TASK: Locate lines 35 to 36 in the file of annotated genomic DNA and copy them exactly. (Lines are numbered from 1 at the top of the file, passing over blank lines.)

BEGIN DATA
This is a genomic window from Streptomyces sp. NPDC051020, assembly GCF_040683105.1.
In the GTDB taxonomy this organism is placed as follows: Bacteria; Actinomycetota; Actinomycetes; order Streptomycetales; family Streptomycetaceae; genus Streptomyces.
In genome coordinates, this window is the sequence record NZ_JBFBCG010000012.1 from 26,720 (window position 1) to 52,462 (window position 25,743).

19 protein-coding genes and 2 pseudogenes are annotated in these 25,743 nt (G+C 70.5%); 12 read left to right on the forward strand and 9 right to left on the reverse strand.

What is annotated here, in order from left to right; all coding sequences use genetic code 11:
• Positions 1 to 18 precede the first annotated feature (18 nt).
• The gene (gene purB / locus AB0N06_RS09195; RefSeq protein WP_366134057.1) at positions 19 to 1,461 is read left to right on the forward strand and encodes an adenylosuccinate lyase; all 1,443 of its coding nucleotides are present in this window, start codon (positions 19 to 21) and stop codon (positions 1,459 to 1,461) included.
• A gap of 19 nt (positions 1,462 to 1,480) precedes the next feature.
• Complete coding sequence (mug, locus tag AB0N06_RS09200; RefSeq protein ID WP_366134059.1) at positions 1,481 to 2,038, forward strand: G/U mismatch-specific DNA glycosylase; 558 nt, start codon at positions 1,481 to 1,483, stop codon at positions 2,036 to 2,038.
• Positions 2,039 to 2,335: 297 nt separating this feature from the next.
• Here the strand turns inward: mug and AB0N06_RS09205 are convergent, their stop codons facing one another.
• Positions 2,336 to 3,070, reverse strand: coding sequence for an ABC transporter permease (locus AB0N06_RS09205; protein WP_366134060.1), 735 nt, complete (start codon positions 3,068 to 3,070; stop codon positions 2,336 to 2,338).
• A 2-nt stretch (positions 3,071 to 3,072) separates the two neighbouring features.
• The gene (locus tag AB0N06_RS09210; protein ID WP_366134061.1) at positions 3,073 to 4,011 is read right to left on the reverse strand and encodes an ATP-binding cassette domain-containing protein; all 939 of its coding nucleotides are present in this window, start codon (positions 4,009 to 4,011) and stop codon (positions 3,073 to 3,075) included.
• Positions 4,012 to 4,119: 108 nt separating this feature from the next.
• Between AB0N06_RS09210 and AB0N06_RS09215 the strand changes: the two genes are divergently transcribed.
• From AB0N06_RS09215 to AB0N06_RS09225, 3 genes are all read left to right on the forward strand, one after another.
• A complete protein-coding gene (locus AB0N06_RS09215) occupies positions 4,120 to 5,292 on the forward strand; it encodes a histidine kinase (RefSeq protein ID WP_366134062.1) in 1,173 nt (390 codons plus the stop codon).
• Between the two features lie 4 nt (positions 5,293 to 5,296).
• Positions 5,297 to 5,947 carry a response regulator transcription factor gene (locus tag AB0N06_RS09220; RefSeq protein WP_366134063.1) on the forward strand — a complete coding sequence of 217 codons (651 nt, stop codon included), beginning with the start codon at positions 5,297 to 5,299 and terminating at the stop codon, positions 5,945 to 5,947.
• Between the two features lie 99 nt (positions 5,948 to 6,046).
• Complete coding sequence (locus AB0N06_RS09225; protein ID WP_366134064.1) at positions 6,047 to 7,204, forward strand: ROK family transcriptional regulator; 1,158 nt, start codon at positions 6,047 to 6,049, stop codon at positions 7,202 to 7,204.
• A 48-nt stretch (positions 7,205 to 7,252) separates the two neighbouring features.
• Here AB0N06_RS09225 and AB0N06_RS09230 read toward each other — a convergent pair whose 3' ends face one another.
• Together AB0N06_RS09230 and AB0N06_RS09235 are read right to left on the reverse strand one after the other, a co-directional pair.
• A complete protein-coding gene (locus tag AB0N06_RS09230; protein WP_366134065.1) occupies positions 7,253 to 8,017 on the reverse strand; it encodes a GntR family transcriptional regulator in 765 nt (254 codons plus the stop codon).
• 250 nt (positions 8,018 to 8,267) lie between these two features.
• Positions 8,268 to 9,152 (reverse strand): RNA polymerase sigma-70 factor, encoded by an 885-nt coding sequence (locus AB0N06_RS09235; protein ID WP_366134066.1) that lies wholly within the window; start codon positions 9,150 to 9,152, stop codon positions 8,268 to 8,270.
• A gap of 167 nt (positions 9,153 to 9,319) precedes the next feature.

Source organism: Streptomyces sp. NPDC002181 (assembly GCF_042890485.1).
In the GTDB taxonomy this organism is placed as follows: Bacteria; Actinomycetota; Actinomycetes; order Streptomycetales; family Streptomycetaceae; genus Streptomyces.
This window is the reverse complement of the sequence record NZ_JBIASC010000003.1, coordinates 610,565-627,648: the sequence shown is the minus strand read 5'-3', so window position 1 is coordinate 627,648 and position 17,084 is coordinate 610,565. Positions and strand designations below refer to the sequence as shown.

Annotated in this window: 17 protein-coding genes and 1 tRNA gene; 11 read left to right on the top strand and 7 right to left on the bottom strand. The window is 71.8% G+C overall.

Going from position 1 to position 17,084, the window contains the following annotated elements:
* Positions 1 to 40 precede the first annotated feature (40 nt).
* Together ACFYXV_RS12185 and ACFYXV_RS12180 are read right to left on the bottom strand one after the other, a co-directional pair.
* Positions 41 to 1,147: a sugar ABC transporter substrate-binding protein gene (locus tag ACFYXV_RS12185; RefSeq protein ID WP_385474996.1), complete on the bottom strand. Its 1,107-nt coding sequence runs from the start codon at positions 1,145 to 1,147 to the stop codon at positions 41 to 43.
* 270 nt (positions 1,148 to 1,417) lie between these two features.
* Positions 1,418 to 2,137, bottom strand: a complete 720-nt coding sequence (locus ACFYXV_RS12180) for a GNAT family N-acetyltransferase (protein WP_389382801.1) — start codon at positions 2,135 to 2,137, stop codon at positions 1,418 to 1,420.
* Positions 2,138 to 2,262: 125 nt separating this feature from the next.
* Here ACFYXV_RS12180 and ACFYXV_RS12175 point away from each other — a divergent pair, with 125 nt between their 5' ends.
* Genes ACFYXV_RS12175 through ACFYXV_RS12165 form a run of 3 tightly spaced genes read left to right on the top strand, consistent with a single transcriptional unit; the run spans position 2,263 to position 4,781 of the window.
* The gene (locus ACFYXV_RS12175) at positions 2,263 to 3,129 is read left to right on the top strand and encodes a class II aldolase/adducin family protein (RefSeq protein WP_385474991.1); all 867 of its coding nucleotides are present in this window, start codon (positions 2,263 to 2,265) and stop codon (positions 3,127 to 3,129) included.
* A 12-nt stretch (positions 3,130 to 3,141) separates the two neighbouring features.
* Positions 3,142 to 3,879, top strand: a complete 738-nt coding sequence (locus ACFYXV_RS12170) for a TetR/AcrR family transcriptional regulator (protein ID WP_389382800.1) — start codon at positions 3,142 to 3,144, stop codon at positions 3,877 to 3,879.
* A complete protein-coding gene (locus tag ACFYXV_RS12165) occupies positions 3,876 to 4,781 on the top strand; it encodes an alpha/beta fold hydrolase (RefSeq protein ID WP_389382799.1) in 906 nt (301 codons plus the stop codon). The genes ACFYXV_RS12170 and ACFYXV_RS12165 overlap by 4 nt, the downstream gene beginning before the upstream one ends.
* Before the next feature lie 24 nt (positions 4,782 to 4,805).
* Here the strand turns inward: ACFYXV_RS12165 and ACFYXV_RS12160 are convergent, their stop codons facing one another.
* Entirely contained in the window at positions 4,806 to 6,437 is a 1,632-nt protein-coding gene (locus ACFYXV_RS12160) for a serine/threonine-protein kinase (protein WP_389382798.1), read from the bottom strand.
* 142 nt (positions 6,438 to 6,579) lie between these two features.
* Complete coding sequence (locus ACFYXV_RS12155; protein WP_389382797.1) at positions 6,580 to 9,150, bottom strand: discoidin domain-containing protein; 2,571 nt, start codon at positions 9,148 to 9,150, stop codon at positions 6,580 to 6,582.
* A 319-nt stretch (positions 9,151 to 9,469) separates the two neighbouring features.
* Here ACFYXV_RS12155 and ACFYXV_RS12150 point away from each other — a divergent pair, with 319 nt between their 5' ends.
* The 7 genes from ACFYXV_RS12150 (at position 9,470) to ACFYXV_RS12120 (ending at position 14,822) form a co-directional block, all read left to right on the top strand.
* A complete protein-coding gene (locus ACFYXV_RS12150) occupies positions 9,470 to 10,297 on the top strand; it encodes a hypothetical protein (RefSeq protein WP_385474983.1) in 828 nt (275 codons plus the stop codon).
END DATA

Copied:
* Positions 1 to 40 precede the first annotated feature (40 nt).
* Together ACFYXV_RS12185 and ACFYXV_RS12180 are read right to left on the bottom strand one after the other, a co-directional pair.